Aggressive Legalism: The East Asian Experience and Lessons for China
CHINA'S PARTICIPATION IN THE WTO, Henry Gao, Donald Lewis, eds., Cameron May Publishers, November 2005
39 Pages Posted: 17 Apr 2006
"Aggressive Legalism" is defined as a strategy whereby a WTO Member uses the substantive rules of the WTO to counter what it deems to be the unreasonable acts, requests and practices of its major trading partners. When they first joined the GATT, both Japan and Korea were reluctant to use the dispute settlement system. In the 80s and 90s, however, they shifted their policy and became more active in using the dispute settlement system. With China's accession to the WTO, many authors predicted that China would also be jumping on the aggressive legalism bandwagon. After a careful analysis of the three cases China has involved since its accession, the author argues that this optimism is unwarranted and China does not seem to be ready to embrace aggressive legalism yet. At the same time, however, the author also considers it in the best interest of China to follow the examples of Japan and Korea to use WTO rules to protect its legitimate trade interests. Thus, China should try to learn from the experiences of Japan and Korea and become more active and aggressive in using WTO dispute settlement system in the future.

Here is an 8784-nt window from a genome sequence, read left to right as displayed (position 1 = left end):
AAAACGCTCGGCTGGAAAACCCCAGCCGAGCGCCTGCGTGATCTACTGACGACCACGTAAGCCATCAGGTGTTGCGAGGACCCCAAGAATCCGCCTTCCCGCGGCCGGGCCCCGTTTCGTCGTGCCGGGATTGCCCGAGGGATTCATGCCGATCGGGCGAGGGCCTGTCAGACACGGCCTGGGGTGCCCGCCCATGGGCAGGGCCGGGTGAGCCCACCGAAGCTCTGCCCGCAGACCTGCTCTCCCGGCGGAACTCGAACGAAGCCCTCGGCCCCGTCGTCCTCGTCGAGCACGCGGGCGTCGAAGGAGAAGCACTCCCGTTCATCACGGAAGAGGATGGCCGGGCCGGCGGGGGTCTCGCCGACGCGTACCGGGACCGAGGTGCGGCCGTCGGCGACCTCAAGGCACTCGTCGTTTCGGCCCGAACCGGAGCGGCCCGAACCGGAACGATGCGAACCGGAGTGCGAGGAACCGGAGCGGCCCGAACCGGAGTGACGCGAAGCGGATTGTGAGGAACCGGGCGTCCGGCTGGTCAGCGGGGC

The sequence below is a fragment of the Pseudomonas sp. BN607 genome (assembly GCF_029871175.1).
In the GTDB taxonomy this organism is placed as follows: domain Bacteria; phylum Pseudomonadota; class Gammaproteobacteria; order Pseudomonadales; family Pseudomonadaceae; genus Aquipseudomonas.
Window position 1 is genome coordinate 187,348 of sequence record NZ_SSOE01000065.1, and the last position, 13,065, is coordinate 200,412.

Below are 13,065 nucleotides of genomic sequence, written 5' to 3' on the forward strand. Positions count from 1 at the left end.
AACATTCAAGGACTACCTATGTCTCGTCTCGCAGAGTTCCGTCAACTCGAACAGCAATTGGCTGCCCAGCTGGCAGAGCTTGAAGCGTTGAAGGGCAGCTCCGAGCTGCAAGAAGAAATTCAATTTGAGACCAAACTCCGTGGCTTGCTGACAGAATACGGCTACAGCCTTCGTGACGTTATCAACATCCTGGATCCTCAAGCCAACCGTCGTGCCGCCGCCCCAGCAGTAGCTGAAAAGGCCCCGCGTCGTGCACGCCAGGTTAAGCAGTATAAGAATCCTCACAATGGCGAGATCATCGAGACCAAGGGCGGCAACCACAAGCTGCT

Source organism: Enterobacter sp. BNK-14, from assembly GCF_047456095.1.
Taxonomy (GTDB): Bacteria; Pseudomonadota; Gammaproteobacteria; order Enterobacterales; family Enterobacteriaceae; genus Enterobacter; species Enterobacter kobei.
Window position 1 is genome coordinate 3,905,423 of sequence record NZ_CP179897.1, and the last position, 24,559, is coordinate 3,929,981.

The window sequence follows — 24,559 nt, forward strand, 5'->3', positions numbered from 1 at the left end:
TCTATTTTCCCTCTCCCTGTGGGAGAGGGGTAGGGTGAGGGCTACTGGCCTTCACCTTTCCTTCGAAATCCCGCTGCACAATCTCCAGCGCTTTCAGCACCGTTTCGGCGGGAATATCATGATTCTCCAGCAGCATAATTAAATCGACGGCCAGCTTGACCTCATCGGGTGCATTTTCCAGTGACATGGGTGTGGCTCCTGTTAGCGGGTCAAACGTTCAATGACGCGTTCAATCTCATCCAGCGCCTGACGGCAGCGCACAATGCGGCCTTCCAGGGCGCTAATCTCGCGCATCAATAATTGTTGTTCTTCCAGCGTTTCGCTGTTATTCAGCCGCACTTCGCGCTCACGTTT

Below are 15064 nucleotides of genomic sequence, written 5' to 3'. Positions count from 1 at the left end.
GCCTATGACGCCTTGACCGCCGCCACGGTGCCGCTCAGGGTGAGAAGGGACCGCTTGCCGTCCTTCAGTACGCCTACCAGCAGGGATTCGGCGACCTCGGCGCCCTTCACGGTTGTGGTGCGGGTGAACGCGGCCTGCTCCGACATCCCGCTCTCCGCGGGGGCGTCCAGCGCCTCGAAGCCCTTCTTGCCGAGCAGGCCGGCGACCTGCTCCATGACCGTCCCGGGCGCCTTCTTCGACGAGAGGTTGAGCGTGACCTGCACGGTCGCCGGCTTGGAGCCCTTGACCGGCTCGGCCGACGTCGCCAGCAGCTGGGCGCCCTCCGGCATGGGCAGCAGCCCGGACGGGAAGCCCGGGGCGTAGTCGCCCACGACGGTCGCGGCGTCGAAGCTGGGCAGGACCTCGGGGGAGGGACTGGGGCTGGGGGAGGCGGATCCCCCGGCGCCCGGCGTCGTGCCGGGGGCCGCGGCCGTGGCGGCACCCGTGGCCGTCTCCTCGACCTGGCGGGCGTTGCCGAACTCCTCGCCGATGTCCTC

Keywords: China, WTO, dispute settlement, Agressive Legalism, Korea, Japan, international trade, world trade organization
JEL Classification: F17, H63, K34
Suggested Citation: Suggested Citation